Show ContentsBabe History, Family Crest & Coats of Arms

The history of the Babe family goes back to the ancient Anglo-Saxon culture of Britain. It is derived from the family living in Suffolk. The surname Babe refers to a person who came from Babe, which may refer to an area known as the Hundred of Babegh in the county of Suffolk. The place-name literally means Babba's enclosure. Babba is a personal name meaning protector. [1] [2]

Le Babbe is a nickname from babe, a Middle English word used c. 1230 meaning 'infant, young child'. [3]

Early Origins of the Babe family

The surname Babe was first found in Suffolk where Alwinus Babbe was listed in the Feet of Fines for 1198. A few years later, Richard Babbe was found in the Pipe Rolls for Devon in 1203. Ralph le Babb(e) was found in Wiltshire in 1199 and Walter le Babbe in the Subsidy Rolls for Sussex in 1327. [3]

Early History of the Babe family

This web page shows only a small excerpt of our Babe research. Another 47 words (3 lines of text) are included under the topic Early Babe History in all our PDF Extended History products and printed products wherever possible.

Babe Spelling Variations

Until quite recently, the English language has lacked a definite system of spelling rules. Consequently, Anglo-Saxon surnames are characterized by a multitude of spelling variations. Changes in Anglo-Saxon names were influenced by the evolution of the English language, as it incorporated elements of French, Latin, and other languages. Although Medieval scribes and church officials recorded names as they sounded, so it is common to find one person referred to by several different spellings of his surname, even the most literate people varied the spelling of their own names. Variations of the name Babe include Babe, Babb, Babbs, Babbe and others.

Early Notables of the Babe family (pre 1700)

More information is included under the topic Early Babe Notables in all our PDF Extended History products and printed products wherever possible.

Ireland Migration of the Babe family to Ireland

Some of the Babe family moved to Ireland, but this topic is not covered in this excerpt.
Another 33 words (2 lines of text) about their life in Ireland is included in all our PDF Extended History products and printed products wherever possible.

United States Babe migration to the United States +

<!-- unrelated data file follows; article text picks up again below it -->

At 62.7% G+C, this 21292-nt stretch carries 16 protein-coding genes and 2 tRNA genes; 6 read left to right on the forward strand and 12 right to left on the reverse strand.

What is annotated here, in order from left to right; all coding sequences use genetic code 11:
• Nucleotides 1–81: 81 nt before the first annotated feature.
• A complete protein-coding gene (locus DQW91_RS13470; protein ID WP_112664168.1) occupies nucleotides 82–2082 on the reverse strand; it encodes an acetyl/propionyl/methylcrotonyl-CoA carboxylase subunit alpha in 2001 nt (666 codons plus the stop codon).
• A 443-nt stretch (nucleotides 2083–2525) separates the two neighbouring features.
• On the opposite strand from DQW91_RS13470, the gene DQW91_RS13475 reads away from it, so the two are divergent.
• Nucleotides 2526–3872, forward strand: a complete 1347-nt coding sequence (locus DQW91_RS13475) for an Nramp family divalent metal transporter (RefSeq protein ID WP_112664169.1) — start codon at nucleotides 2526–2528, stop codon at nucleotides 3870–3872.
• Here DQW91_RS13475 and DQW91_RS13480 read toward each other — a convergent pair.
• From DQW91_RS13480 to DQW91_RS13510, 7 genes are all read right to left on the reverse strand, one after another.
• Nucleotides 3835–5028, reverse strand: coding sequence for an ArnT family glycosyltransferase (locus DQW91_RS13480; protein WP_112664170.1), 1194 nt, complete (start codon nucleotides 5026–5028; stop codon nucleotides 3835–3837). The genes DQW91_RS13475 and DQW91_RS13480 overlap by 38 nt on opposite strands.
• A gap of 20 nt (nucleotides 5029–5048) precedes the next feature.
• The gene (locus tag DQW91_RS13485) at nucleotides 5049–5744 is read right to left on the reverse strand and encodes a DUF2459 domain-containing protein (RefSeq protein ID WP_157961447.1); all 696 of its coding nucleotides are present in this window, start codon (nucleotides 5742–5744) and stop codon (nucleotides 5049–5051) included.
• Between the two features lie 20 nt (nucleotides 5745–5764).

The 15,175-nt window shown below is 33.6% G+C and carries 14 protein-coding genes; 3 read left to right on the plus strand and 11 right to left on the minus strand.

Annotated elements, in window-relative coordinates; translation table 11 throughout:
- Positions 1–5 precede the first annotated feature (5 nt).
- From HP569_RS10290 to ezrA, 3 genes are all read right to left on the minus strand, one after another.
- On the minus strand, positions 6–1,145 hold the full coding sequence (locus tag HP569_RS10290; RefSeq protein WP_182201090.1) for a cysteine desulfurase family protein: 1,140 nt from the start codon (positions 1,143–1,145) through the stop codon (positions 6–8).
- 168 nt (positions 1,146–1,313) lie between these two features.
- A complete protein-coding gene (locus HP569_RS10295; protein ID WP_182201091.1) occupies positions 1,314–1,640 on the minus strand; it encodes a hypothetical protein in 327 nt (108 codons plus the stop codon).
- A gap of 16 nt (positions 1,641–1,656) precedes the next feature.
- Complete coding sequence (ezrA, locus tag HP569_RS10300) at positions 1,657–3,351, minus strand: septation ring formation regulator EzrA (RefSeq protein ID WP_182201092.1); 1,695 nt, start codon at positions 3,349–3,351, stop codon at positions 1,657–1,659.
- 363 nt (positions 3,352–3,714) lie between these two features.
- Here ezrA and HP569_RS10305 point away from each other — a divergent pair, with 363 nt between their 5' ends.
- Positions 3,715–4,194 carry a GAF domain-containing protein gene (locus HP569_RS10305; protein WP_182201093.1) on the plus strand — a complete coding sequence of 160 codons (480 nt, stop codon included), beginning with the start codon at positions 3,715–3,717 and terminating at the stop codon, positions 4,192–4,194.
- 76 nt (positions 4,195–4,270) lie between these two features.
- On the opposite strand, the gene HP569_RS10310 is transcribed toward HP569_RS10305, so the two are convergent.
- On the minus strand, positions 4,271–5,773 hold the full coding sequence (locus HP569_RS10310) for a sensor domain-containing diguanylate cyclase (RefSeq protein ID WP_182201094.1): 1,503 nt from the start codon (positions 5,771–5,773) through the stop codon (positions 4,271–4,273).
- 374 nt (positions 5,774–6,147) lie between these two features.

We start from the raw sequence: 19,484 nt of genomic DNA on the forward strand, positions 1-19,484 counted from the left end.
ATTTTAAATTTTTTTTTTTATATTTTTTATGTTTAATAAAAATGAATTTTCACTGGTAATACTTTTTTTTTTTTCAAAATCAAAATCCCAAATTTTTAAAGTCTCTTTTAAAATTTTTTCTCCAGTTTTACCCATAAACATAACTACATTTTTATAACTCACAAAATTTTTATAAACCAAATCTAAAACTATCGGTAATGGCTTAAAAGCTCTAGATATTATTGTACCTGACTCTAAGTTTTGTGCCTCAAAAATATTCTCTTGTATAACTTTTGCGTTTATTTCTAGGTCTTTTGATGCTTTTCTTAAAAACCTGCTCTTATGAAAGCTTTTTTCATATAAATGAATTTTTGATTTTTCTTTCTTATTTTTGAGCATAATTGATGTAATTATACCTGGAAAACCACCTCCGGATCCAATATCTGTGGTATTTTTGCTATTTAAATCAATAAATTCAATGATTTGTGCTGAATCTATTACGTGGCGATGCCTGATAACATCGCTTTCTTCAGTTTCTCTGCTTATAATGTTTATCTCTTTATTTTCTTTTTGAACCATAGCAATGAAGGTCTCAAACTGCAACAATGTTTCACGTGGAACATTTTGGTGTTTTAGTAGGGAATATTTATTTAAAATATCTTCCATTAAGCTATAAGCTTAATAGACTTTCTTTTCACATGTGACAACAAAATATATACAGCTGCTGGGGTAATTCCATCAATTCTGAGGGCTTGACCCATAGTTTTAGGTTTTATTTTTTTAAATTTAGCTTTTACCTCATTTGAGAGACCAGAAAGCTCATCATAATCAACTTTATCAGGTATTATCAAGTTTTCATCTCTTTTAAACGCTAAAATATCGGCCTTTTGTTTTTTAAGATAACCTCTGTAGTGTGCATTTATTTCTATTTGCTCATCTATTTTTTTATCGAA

Searching for a better life, many English families migrated to British colonies. Unfortunately, the majority of them traveled under extremely harsh conditions: overcrowding on the ships caused the majority of the immigrants to arrive diseased, famished, and destitute from the long journey across the ocean. For those families that arrived safely, modest prosperity was attainable, and many went on to make invaluable contributions to the development of the cultures of the new colonies. Research into the origins of individual families in North America revealed records of the immigration of a number of people bearing the name Babe or a variant listed above:

Babe Settlers in United States in the 18th Century
  • Jon Babe, who landed in Virginia in 1703 [4]
  • Patrick Babe, who arrived in New England in 1761
Babe Settlers in United States in the 19th Century
  • Luke Babe, who arrived in New York, NY in 1817 [4]
  • Wilhelm Babe, who landed in Texas in 1845 [4]

Contemporary Notables of the name Babe (post 1700) +

  • Jerome Lewellyn Babe (1837-1893), American diamond miner and inventor; he emigrated to the Cape Colony c. 1865 as a salesman for the Winchester Repeating Arms Company but soon got involved in diamonds developing the "Yankee Baby" mineral screen

  1. Mills, A.D., Dictionary of English Place-Names. Oxford: Oxford University Press, 1991. Print. (ISBN 0-19-869156-4)
  2. Smith, Eldson Coles, New Dictionary of American Family Names New York: Harper & Row, 1956. Print
  3. Reaney, P.H and R.M. Wilson, A Dictionary of English Surnames. London: Routledge, 1991. Print. (ISBN 0-415-05737-X)
  4. Filby, P. William, Meyer, Mary K., Passenger and immigration lists index : a guide to published arrival records of about 500,000 passengers who came to the United States and Canada in the seventeenth, eighteenth, and nineteenth centuries. 1982-1985 Cumulated Supplements in Four Volumes Detroit, Mich. : Gale Research Co., 1985, Print (ISBN 0-8103-1795-8) on Facebook